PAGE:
Seven days to live 

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6 Thursday

a cappella

You might not be a Cornell grad who sang with Here Comes Treble, and you may not be aware of UCLA's "wildly proliferating a cappella scene" (we sure weren't), but that doesn't preclude you from attending tonight's 7 o'clock performance by L.A.-based sextet Sonos at Stargazers Theatre and Event Center (10 S. Parkside Drive, stargazerstheatre.com). The three men and three women cover everything from Björk and Rufus Wainwright to Radiohead and Bon Iver, apparently, and in the words of one reviewer, brim with "fiery fervor, major dynamics and sexual tension." Tickets are $12 ($8 for students, from Cornell or otherwise). — Matthew Schniper

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7 Friday


It's not every emcee who'll profess to being "more Coldplay than Ice-T" when it comes to women. And it's certainly not every emcee who'll follow that up with a song about having sex with a raver who inserts a glow stick into ... a delicate place. But that's what Murs (known as Nick Carter to family and, presumably, a very special raver or two) pulled off on Murs 3:16 — The 9th Edition, widely considered an underground hip-hop classic from 2004. The Living Legends member and former Def Jux artist is still at it, and tonight the Black Sheep (2106 E. Platte Ave., ticketweb.com) welcomes him and his generally thoughtful approach, along with opening acts Sick Jacken of the Psycho Realm and the Springs' own Black Pegasus. Doors open at 9, and the all-ages show is $13. — Kirk Woundy

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8 Saturday


Pop revival concerts can sometimes hold an unforgiving mirror up to less flattering aspects of the aging process, but the East L.A. triple threat of War, El Chicano and Tierra should be at least a cut or two above the typical nostalgia-fest. Of course, the purveyors of "Low Rider," "Spill the Wine" and "The Cisco Kid" need no introduction. But the politically charged El Chicano (the first Chicano band to play Harlem's Apollo Theater), as well as its jazzier spin-off group Tierra, are no less worthy of attention. Along with the first incarnation of Santana, it was these three bands who finally brought Chicano rock back to the charts, after the decade-long drought that followed Ritchie Valens' passing. The show kicks off at 7 tonight in the Colorado State Fair Events Center (1001 Beulah Ave., Pueblo, ticketmaster.com), with tickets ranging from $25 to $55. — Bill Forman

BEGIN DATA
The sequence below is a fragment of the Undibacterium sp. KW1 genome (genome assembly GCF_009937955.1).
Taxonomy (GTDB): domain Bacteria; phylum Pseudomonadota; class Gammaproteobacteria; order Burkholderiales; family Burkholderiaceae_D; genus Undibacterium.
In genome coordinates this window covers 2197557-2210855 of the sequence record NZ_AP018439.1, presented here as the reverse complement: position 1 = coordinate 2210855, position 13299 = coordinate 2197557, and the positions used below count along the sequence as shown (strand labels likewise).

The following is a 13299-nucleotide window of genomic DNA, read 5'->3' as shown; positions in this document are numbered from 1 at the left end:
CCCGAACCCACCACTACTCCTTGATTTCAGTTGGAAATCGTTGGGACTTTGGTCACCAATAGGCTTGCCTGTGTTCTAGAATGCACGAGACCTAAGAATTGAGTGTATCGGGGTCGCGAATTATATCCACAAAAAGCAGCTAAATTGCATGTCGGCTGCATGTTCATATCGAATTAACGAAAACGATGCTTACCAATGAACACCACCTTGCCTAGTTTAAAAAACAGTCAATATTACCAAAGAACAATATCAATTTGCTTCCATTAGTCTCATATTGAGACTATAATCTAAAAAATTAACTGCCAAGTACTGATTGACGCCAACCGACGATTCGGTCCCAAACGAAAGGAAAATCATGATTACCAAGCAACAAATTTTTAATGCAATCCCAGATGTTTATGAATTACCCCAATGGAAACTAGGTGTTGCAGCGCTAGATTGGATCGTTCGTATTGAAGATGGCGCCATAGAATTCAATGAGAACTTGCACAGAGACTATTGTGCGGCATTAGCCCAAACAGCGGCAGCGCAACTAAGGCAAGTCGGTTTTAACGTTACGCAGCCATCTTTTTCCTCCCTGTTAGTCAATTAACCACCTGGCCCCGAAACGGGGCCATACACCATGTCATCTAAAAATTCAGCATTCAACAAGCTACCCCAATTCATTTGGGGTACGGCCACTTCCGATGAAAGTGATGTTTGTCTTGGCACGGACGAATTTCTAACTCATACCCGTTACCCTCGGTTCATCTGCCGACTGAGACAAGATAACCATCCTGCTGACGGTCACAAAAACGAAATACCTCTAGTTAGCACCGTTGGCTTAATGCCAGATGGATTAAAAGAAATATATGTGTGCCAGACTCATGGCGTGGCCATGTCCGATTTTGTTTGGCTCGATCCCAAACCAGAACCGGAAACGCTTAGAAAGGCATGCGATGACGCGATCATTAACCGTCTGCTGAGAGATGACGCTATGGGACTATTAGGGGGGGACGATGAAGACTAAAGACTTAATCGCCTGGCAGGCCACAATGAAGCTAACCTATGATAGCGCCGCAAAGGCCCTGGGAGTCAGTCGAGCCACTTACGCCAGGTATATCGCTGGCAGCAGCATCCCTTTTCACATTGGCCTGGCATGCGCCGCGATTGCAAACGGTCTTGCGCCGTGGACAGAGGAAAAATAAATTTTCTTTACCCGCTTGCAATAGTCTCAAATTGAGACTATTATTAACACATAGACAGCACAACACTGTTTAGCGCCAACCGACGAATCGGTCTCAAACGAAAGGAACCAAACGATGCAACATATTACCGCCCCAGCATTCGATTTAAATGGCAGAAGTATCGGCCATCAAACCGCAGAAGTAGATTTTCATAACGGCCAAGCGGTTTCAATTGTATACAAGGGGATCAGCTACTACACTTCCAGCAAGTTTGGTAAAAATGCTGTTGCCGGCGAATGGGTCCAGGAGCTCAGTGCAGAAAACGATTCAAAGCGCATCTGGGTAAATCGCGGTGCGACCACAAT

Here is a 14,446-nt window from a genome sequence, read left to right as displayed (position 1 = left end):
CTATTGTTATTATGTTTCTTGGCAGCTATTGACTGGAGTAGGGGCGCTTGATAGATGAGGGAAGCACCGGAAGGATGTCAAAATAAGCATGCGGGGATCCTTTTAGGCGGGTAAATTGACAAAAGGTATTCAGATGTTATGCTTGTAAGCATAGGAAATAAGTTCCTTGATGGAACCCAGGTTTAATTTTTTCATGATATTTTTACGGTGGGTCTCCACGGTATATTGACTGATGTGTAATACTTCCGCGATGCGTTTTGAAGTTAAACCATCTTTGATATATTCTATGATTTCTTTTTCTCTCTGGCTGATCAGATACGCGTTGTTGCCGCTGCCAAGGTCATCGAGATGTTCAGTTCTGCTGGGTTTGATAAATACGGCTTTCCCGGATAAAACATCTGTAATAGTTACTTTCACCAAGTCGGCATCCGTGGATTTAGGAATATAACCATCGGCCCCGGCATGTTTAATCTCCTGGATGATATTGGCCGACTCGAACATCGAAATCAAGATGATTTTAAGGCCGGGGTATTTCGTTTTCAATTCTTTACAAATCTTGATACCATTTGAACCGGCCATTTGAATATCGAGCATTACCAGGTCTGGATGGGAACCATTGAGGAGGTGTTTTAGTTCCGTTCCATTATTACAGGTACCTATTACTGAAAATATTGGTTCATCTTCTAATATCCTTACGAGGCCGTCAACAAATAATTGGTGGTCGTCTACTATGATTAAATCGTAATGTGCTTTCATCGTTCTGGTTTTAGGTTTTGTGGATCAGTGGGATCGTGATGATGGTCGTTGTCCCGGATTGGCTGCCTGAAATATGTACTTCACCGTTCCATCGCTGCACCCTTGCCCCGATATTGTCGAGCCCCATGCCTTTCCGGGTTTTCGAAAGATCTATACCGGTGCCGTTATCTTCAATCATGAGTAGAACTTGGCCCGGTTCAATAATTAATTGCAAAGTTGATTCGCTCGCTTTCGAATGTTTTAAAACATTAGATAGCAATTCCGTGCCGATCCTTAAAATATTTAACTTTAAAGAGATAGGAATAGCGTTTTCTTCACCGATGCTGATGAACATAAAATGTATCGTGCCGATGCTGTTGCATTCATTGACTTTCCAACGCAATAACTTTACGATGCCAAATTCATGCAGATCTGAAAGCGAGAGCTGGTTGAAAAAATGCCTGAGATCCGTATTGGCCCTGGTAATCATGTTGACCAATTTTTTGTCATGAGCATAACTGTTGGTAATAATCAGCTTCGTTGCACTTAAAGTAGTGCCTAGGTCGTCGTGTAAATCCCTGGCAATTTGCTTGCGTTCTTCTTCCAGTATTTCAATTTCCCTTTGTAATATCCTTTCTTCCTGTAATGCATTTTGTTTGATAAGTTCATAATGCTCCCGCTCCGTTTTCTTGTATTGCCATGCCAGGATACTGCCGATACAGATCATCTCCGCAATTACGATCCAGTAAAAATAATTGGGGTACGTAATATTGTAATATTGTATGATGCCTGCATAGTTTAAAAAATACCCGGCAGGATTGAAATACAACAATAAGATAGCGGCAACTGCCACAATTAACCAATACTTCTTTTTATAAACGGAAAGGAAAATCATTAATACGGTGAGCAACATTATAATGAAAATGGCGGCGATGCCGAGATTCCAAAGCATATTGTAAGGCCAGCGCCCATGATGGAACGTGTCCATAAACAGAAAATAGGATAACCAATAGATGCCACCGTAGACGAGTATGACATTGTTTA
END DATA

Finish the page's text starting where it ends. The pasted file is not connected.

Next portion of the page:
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9 Sunday


Hopefully you read ahead on our calendar and were reminded that today is the last day you'd want to forget: Mother's Day. Enjoying its 97th go-round, Mother's Day recognizes a phenomenon shrouded in mystery, as explained by Phyllis Diller: "It would seem that something which means poverty, disorder and violence every single day should be avoided entirely, but the desire to beget children is a natural urge." Logical or not, motherhood is one of the tougher jobs out there, and you don't need us to tell you how to celebrate in style — though if we know one person who likes to go out to eat, it's your mom. — Bryce Crawford

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10 Monday


I remember reading Booker Prize-winning Paddy Clarke Ha Ha Ha in college, and laughing my ass off, not just because Dublin native Roddy Doyle wrote some hilarious text, but because my roommate, who'd failed to do the reading one night, got called on in class the next day. I slid him my book with a few highlighted lines, and he began BSing, surprisingly convincingly, to my amusement. Get your own copy of Doyle's trilogy-concluding The Dead Republic, signed at 7:30 tonight after a reading at the LoDo Tattered Cover (1628 16th St., Denver, tatteredcover.com). Or don't, and familiarize yourself first with A Star Called Henry or Oh, Play That Thing, the first two pieces in Doyle's "The Last Roundup" trilogy. — Matthew Schniper

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11 Tuesday


Since its opening just over a year ago, the Inner Space at Poor Richard's (322 N. Tejon St.) has grown substantially, adding yoga and tai chi classes, open meditation sessions, as well as lectures and the new Writers Reading Series. All of its events are now by donation only. And this month, the Inner Space welcomes its newest instructor, Patrick Campo, who will lead Breakfast Yoga from 7 to 8 a.m. today and every Monday through Friday. Campo began practicing yoga six years ago and has traveled multiple times through Central America "testing different styles and absorbing in different atmospheres." For a full schedule of Campo's other classes, as well as what else is going on at the Inner Space, visit downtowninnerspace.com. — Edie Adelstein

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12 Wednesday


For years a musician friend of mine had a Far Side cartoon tacked to his fridge showing the afterlife. Those entering heaven were being handed harps. Those headed the other direction were greeted with, "Welcome to hell ... here's your accordion." So when I watched the trailer for tonight's film at the Lon Chaney Theater (221 E. Kiowa St., ifsoc.org), I couldn't help but think of Gary Larson's genius. The Wind Journeys is a folk tale of sorts set in Colombia, about the squeezebox of the devil himself. According to the story, the evil one lost it in a bet, then placed a curse on it, causing anyone who plays it to be "doomed to live the life of a troubadour." Tickets are $5 to $6; the film starts at 7. — Jill Thomas


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